A vertical two-dimensional numerical model is established for simulating wave-induced scour below pipelines. The fluid motion due to waves is approximated by a sinusoidally oscillatory flow. The twodimensional Reynolds-averaged Navier-Stokes equations are solved with a k-ω turbulence model closure. The suspended sediment transport is described by a convection-diffusion equation of sediment concentration with prescribed boundary conditions. The bed load is calculated using an empirical formula. Time-dependent bed profiles are updated based on the period-averaged sediment mass conservation equation. The numerical model is validated against the experimental data available in literature.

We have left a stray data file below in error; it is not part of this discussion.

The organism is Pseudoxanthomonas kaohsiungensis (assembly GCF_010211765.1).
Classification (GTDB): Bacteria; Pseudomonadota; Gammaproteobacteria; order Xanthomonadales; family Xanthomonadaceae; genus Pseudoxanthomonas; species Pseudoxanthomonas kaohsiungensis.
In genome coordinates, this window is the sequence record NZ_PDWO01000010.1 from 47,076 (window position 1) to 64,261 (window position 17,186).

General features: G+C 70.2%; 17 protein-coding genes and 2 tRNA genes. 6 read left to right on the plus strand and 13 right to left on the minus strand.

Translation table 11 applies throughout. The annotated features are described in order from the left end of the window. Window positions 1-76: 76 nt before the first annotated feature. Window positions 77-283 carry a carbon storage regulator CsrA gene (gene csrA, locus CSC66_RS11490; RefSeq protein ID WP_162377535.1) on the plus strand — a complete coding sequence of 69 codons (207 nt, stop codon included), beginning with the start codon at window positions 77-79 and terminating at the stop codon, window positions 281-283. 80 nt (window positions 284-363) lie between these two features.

Scour below a pipeline has been investigated both experimentally and numerically in the past decades. Most numerical studies reported so far have been on local scour in steady currents. Studies on local scour below offshore pipeline in waves are rare. Local scour below pipelines subjected to steady currents has been understood relatively well. The experimental observations showed that local scour development below pipeline in steady currents can be classified into two stages (Mao, 1986; Sumer and Fredsøe, 2002). In the early stage of the scour development there is no vortex shedding behind the pipeline. The jet flow through the gap between the pipeline and the bed produces high bed shear stress. The sand directly below the pipeline is scoured away and deposited just behind the pipe, forming a sand dune behind the pipeline. This process of scour is called tunnel scouring (Sumer and Fredsøe 2002). As the scour depth under the pipe increases to a certain value, the sand dune behind the pipeline is pushed downstream gradually and its height decreases during the process of migration downstream. When the gap between the pipe and bed becomes large enough and the sand dune is far away from the pipe, the vortex shedding occurs.